Vaccine approval isn’t quicker because of Brexit

4 December 2020
What was claimed

The UK was able to approve the Pfizer/BioNTech vaccine more quickly because of Brexit.

Our verdict

This is not correct. Under European law, the UK was permitted to act independently to approve the vaccine in an emergency.

“Because of Brexit we’ve been able to make a decision [to approve the Pfizer vaccine] based on the UK regulator, a world class regulator, and not go at the pace of the Europeans who are moving a little bit more slowly. We do all the same safety checks and the same processes, but we’ve been able to speed up how they’re done because of Brexit.”

In an interview on Times Radio, the health secretary Matt Hancock incorrectly claimed that the UK was able to approve the use of the Pfizer/BioNTech coronavirus vaccine more quickly because of Brexit. Similar claims have also been made by other MPs including the leader of the House of Commons Jacob Rees-Mogg, health minister Nadine Dorries and the MP Michael Fabricant. This is not correct. 

Regulation 174 of the Human Medicine Regulations 2012

The facts behind this story lie with regulation 174 of the Human Medicine Regulations 2012. 

Until the Brexit transition period ends on 31 December, vaccines in the UK are supposed to be authorised via the European Medicines Agency (EMA). However, since 2012, the UK’s Medicines and Healthcare products Regulatory Agency (MHRA) has been free, under regulation 174, to give temporary approval to an unlicensed medicinal product in the case of certain types of public health threat, such as a pandemic.

When the MHRA approved the Pfizer/BioNTech coronavirus vaccine for use in the UK on 2 December, the government press release accompanying this announcement made clear that approval was given under regulation 174.

The government has previously said that “if a suitable Covid-19 vaccine candidate, with strong supporting evidence of safety, quality and effectiveness from clinical trials becomes available before the end of the transition period, EU legislation which we have implemented via regulation 174 of the Human Medicines Regulations allows the MHRA to temporarily authorise the supply of a medicine or vaccine, based on public health need.”

This is clear that using regulation 174 is implementing EU legislation.

Were the rules going to change?

It is true that the government has consulted on and made changes to the Human Medicines Regulations 2012. We have written about this before.

However, the consultation document did not propose any changes to the regulations which would have accelerated the approval of the Pfizer vaccine.

It said: “If the need arises, regulation 174, in its present form, could be used to authorise nationwide distribution and supply of an unlicensed Covid-19 vaccine (or treatment) in the UK, as well as other potential products. In practice, this means that, if a suitable Covid-19 vaccine candidate – with strong supporting evidence of safety, quality and efficacy – became available before the end of the transition period but it had not yet been licensed by the European Medicines Agency, regulation 174 could be used to enable temporary UK-only deployment.”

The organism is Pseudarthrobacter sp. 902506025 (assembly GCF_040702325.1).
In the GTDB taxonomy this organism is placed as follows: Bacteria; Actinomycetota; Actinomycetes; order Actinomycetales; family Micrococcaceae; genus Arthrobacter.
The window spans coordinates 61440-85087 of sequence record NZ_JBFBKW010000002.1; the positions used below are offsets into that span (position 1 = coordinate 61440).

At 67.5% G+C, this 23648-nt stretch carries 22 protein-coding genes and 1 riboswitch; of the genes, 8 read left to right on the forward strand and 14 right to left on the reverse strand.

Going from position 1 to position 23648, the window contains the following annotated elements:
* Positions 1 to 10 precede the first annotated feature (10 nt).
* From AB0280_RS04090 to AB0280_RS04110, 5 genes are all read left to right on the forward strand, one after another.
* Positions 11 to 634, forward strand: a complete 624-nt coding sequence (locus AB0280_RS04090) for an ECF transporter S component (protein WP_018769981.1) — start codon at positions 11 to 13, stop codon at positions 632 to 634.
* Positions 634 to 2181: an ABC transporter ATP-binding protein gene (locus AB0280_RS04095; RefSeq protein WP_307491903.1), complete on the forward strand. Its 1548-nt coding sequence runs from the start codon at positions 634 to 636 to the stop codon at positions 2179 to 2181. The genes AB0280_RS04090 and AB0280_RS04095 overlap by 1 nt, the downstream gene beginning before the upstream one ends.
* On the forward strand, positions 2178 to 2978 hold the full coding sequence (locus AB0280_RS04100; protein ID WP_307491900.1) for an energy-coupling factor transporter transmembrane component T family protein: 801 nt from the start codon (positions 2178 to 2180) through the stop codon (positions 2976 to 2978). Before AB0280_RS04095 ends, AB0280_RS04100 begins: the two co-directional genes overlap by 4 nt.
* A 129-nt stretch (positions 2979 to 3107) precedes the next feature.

The head of the MHRA, Dr June Raine, has been clear that the vaccine was approved under EU law. Asked directly whether Brexit made the process quicker, she said: “We have been able to authorise the supply of the vaccine using provisions under European law which exist until 1 January.”

What about the EU?

Countries in the EU have agreed to work together in their approach to dealing with the pandemic

In June, the European Commission called for a “common strategy” between member states and proposed a “central procurement process” for purchasing vaccines. In October, it said it was “imperative that member states follow a common vaccination strategy for vaccine deployment [...] Coordination at EU level is required to align our efforts, to ensure and to show solidarity, and to best ensure the full functioning of the internal market, good public health management for Covid-19 matters and beyond, and the protection of all EU citizens no matter where they live.”

If the UK was not leaving the EU, the country may have chosen to follow this “common strategy” and move at the same pace as other members. However, it is not a legal requirement. The EMA has said it plans to make a final decision on whether to authorise the Pfizer/BioNTech vaccine by 29 December at the latest.

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